When you have edited your manuscript to death, and worked out all the plot and language kinks, new eyes become vital. That is the stage when you put your feelers out in every direction and ask if anyone is willing to read your manuscript and provide you with feedback. Beta readers can be other writers, avid readers, or even your family and friends. At this stage of editing, all you want is the reader’s perspective about your story. You want the answer to the question: did they like it and would they buy it if the opportunity presented itself?

For those on the traditional publication road, it is common for the query process to begin while beta readers are still reading your manuscript. Just ensure that you’re not querying with a manuscript that is still raw, requiring significant changes.

Copy-Editing and Proofreading

Copy-editing is the type of editing that checks spelling, grammar and punctuation. The idea is to ensure that the language used is accurate and consistent throughout the manuscript and that the prose flows. This is one of the last stages of editing, so developmental issues are not examine, but that shouldn’t matter—by the time you get to a copy-edit, there shouldn’t be any developmental issues.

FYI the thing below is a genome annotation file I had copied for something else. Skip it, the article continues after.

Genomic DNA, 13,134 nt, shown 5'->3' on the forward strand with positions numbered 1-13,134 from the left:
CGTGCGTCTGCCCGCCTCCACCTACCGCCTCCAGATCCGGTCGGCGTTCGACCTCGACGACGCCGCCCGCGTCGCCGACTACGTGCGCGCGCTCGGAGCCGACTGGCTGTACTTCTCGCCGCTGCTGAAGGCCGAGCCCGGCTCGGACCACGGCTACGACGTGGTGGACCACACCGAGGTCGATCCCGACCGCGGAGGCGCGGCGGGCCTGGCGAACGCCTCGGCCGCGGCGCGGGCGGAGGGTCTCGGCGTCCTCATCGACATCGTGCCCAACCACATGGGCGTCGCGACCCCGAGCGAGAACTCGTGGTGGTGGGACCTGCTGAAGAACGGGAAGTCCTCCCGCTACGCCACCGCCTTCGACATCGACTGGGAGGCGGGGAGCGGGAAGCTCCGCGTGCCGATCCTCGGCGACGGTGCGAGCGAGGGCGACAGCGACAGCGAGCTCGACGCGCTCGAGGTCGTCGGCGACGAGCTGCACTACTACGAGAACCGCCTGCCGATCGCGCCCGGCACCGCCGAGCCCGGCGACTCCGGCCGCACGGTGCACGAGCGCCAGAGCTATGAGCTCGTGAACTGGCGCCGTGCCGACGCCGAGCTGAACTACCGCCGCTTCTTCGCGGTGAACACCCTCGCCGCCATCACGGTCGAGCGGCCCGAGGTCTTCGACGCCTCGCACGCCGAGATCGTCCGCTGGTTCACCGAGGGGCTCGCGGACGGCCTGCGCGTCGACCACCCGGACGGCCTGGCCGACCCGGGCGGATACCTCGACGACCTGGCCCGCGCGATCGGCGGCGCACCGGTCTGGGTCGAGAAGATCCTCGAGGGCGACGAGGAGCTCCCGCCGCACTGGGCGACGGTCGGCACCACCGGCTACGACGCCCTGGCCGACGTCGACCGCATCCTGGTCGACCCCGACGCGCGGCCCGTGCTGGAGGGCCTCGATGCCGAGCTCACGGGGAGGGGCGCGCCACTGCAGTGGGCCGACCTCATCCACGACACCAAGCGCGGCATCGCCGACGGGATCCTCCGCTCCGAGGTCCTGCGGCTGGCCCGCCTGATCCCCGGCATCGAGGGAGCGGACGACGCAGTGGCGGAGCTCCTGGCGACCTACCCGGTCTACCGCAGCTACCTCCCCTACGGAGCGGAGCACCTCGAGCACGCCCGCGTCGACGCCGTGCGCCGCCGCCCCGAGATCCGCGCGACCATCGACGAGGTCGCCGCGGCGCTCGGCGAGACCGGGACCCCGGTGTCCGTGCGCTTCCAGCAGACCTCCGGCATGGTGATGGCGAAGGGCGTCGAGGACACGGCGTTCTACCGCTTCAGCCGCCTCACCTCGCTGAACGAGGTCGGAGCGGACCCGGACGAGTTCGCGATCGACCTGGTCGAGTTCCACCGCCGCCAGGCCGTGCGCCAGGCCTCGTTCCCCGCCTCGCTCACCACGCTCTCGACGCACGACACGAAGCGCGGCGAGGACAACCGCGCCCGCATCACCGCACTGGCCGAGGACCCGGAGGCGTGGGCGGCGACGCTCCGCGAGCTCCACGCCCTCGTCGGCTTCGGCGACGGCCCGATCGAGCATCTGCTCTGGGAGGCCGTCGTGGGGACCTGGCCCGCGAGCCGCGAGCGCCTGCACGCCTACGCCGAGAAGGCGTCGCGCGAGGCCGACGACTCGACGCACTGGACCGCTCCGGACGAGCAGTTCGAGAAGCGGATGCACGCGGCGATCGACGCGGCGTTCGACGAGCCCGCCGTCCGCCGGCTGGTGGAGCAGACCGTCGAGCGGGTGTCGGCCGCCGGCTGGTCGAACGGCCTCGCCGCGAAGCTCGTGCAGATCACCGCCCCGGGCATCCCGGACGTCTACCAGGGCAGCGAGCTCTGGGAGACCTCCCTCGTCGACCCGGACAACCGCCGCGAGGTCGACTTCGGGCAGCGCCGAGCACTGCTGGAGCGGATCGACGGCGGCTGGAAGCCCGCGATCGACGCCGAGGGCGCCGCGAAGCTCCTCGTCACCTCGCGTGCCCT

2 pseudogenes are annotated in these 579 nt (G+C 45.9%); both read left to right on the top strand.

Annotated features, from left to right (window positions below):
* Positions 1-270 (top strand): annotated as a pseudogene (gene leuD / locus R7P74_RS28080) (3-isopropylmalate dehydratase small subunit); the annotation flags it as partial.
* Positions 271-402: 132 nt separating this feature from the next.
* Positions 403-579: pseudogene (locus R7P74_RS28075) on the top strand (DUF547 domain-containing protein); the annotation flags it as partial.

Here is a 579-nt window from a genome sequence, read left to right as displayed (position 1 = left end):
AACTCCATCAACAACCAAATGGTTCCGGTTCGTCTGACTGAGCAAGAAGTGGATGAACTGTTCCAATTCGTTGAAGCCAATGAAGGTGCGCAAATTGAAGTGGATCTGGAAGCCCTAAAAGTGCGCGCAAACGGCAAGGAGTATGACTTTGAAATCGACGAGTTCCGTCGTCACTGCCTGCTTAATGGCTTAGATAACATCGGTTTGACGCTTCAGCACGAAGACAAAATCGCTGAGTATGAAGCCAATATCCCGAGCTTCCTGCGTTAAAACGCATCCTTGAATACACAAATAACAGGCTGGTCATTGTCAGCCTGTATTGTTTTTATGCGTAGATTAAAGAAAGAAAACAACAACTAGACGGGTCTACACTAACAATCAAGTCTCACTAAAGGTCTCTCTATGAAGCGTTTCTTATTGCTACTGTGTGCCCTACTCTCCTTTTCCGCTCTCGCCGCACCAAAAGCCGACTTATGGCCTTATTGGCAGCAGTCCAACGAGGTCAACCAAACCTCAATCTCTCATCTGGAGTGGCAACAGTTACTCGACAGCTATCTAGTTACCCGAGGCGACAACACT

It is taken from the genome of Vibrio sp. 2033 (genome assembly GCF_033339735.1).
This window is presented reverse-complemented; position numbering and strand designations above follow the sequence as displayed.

Proofreading is the very last stage of editing before that book goes to the printer. The proofreader goes through the entire manuscript, picking up any mistakes that the copy-editor missed and checking for any errors in the typesetting. The proofreader is hired by the publisher (whether that is a publishing house or yourself) and is the last chance to catch anything before your story goes public.

For those on the traditional publishing road, the copy-editor will most likely be contracted by the publishing house. Regardless, the proofreader definitely is.

Do all writers need to hire an editor?

There is only one type of writer that doesn’t require any form of editing: the one who writes solely for personal pleasure with no intention to ever publish anything. Everyone else will need another set of eyes at some stage during a manuscript’s development, however, it need not be a professional editor. As mentioned above, critiquing partners and beta readers can be a valuable resource.

If you do hire a professional editor, be advised that not all editors are the same. Some will only offer developmental edits and critiques, while others will only offer copy-edit and proofreading services. Some offer a combination of both. When contracting an editor, do make sure that you look at the services they offer closely. Also look at the types of stories that an editor is willing to look at. Let’s face it, not everyone wants to read about guts being ripped out of the body, just like not everyone wants to read about how Harry met Sally.

Regardless, just remember that editing takes time and is one thing that you should never rush.

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© Copyright, Judy L Mohr 2016

Coin purse

But a publisher will have their editor work on my manuscript… Right?